Fresh from the unveiling of his portrait of the Queen and the Duke of Edinburgh, to mark their Diamond Jubilee and 90th birthday respectively, photographer Thomas Struth brings his wider work to the Whitechapel Gallery this month.
Thomas Struth: Photographs 1978-2010 is the German’s first solo show in Britain for almost 20 years, and features more than 70 images of subjects as diverse as visitors looking at famous works of art in the world’s great museums, family portraits and the dense undergrowth of the Asian jungle.
His museum series of lifesize photographs show tourists admiring Michelangelo’s David statue in Florence, and pupils chatting in front of Velazquez Las Meninas at the Prado, Madrid. The works show the awe that art can inspire on people’s faces, without revealing the object they are looking at.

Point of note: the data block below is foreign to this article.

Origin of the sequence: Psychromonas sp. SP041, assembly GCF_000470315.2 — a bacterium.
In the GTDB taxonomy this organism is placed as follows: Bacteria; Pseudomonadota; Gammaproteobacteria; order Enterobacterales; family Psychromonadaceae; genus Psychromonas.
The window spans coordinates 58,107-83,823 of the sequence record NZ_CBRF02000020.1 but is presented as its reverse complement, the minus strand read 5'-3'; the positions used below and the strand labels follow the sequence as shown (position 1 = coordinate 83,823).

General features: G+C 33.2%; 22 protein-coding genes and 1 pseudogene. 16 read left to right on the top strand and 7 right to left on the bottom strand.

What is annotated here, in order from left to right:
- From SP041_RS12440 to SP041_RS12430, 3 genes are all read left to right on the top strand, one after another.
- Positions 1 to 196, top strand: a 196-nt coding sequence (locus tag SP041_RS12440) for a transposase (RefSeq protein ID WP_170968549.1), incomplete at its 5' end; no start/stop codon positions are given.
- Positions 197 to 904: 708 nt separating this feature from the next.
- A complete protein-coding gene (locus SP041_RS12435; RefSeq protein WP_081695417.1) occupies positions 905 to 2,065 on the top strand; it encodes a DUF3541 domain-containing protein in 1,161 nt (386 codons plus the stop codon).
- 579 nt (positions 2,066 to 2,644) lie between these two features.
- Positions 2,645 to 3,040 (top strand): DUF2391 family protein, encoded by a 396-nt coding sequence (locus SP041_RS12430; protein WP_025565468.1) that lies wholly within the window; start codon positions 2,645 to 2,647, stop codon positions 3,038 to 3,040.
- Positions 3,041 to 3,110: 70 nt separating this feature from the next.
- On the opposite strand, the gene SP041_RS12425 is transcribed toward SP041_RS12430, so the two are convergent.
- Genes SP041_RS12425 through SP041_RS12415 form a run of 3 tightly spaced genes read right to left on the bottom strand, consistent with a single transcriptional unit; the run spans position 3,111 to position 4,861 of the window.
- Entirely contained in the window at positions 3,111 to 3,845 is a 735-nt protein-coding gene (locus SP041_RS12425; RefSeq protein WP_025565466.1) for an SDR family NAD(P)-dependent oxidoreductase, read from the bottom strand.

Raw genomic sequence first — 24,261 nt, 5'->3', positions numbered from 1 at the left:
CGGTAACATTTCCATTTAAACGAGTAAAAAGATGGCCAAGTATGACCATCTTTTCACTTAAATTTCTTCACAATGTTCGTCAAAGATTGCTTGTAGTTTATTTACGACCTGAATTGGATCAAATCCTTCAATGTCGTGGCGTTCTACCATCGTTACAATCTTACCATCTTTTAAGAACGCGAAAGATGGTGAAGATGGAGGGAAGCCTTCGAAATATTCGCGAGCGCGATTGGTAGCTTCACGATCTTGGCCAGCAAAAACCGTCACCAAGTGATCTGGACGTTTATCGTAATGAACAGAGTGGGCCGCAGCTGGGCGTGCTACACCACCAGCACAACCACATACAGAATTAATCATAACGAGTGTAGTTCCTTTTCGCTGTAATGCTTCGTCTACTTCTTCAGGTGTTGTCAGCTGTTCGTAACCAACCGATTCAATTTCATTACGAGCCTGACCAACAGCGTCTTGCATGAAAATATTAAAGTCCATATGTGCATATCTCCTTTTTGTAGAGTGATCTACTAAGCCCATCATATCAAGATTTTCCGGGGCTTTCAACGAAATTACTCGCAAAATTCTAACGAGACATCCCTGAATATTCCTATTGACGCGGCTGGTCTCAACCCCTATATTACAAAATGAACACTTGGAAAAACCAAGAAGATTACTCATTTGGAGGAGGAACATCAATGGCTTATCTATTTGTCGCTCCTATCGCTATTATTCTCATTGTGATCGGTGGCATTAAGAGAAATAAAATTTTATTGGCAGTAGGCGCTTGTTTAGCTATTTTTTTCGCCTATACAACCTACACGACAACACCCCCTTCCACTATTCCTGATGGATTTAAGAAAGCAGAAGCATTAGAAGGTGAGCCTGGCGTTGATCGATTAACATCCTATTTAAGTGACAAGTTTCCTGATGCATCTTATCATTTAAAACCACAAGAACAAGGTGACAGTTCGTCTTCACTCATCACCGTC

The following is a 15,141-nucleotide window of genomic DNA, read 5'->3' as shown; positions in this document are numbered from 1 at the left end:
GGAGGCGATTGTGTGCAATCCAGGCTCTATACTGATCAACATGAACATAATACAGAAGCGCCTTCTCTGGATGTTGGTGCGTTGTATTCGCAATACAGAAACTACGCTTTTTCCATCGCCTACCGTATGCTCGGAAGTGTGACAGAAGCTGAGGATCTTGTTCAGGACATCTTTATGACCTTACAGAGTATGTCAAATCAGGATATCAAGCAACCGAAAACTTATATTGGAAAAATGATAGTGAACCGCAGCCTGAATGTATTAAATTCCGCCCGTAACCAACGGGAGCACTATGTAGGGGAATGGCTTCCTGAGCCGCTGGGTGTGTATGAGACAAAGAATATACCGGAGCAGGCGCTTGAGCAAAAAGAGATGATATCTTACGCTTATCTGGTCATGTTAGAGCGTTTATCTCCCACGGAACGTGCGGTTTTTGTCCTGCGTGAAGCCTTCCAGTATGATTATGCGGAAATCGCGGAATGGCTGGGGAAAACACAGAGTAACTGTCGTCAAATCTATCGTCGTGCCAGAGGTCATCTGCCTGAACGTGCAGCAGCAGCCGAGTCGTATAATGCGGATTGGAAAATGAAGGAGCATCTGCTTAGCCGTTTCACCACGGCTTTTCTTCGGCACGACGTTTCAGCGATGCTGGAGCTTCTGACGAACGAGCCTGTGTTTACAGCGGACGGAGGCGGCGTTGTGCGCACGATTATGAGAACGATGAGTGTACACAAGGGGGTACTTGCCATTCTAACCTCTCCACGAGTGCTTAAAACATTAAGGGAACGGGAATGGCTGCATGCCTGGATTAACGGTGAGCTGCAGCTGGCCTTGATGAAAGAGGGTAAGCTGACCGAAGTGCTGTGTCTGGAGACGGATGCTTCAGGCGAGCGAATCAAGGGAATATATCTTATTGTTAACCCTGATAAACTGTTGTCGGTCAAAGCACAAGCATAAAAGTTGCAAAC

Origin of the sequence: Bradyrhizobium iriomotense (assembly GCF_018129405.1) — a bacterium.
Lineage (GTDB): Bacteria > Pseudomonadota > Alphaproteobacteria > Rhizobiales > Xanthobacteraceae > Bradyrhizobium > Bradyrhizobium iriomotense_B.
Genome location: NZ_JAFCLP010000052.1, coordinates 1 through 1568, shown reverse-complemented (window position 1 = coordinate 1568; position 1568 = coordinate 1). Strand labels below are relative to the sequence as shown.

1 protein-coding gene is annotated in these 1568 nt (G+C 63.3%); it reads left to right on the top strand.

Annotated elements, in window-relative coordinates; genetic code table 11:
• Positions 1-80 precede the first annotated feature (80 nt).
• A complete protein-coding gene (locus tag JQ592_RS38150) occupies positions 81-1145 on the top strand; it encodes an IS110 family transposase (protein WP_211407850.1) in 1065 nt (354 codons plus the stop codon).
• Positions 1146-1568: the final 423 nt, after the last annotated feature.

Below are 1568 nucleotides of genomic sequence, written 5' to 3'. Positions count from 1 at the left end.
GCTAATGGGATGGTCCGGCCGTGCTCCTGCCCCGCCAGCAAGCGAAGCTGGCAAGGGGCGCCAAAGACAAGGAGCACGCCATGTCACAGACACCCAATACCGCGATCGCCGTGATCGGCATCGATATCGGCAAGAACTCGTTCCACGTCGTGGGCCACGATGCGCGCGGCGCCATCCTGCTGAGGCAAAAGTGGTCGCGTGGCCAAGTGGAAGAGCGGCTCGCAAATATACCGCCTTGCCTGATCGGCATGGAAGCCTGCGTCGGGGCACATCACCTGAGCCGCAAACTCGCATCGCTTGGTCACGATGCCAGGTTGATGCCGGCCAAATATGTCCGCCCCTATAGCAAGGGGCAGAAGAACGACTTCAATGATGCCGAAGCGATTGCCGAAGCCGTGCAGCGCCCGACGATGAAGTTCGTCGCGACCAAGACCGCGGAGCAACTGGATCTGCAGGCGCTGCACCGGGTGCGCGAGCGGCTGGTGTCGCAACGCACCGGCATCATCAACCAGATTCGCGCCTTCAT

Also on show are images of French Gothic cathedrals, the El Capitan rock in Yosemite National Park, California and high-tech research laboratories. A four-metre wide panorama shows the space shuttle undergoing repair at the Kennedy Space Centre on Cape Canaveral, Florida. Thomas once compared the shuttle programme to the construction of medieval cathedrals, reflecting on “the extremes of human effort, conviction, organisation and perhaps also hubris”. This interest in human construction also encompasses huge-scale panoramic photographs of sites of shipyards, oil rigs and sprawling cities in Asia.
Thomas’s early black and white photographs taken in the deserted streets of cities including Brussels, Düsseldorf, Edinburgh, London, Naples, New York, Paris and Rome in the late 1970s and early ‘80s are also on display, while he has also repeatedly photographed families he knows both near home as well as in far-off destinations such as Lima, Shanghai and Hiroshima. With these he aims to show cultural differences as well as a shared sense of humanity.
Thomas Struth: Photographs 1978-2010 runs from July 6 until September 16 at the Whitechapel Gallery, Whitechapel High Street. Details: 020 7522 7888, www.whitechapelgallery.org